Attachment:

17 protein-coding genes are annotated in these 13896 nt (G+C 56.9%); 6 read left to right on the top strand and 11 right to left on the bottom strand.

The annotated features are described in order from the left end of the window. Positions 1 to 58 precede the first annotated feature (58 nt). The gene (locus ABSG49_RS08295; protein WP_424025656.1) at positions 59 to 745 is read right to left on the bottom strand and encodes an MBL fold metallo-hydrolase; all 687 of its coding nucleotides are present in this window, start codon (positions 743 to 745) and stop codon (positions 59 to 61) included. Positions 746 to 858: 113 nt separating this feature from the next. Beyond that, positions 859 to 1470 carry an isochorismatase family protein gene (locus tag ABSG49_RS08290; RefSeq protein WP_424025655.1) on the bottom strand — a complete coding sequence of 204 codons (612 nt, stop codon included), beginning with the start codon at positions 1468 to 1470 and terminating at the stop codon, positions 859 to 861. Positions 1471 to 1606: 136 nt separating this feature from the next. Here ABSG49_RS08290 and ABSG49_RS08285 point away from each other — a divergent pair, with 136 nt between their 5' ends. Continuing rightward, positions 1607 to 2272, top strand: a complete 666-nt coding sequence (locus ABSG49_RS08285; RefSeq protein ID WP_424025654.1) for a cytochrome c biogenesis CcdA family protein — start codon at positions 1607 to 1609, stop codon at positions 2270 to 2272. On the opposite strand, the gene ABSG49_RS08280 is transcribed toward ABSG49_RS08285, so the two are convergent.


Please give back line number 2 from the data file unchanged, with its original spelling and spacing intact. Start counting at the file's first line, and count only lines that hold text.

The annotated features are described in order from the left end of the window. Positions 1 to 58 precede the first annotated feature (58 nt). The gene (locus ABSG49_RS08295; protein WP_424025656.1) at positions 59 to 745 is read right to left on the bottom strand and encodes an MBL fold metallo-hydrolase; all 687 of its coding nucleotides are present in this window, start codon (positions 743 to 745) and stop codon (positions 59 to 61) included. Positions 746 to 858: 113 nt separating this feature from the next. Beyond that, positions 859 to 1470 carry an isochorismatase family protein gene (locus tag ABSG49_RS08290; RefSeq protein WP_424025655.1) on the bottom strand — a complete coding sequence of 204 codons (612 nt, stop codon included), beginning with the start codon at positions 1468 to 1470 and terminating at the stop codon, positions 859 to 861. Positions 1471 to 1606: 136 nt separating this feature from the next. Here ABSG49_RS08290 and ABSG49_RS08285 point away from each other — a divergent pair, with 136 nt between their 5' ends. Continuing rightward, positions 1607 to 2272, top strand: a complete 666-nt coding sequence (locus ABSG49_RS08285; RefSeq protein ID WP_424025654.1) for a cytochrome c biogenesis CcdA family protein — start codon at positions 1607 to 1609, stop codon at positions 2270 to 2272. On the opposite strand, the gene ABSG49_RS08280 is transcribed toward ABSG49_RS08285, so the two are convergent.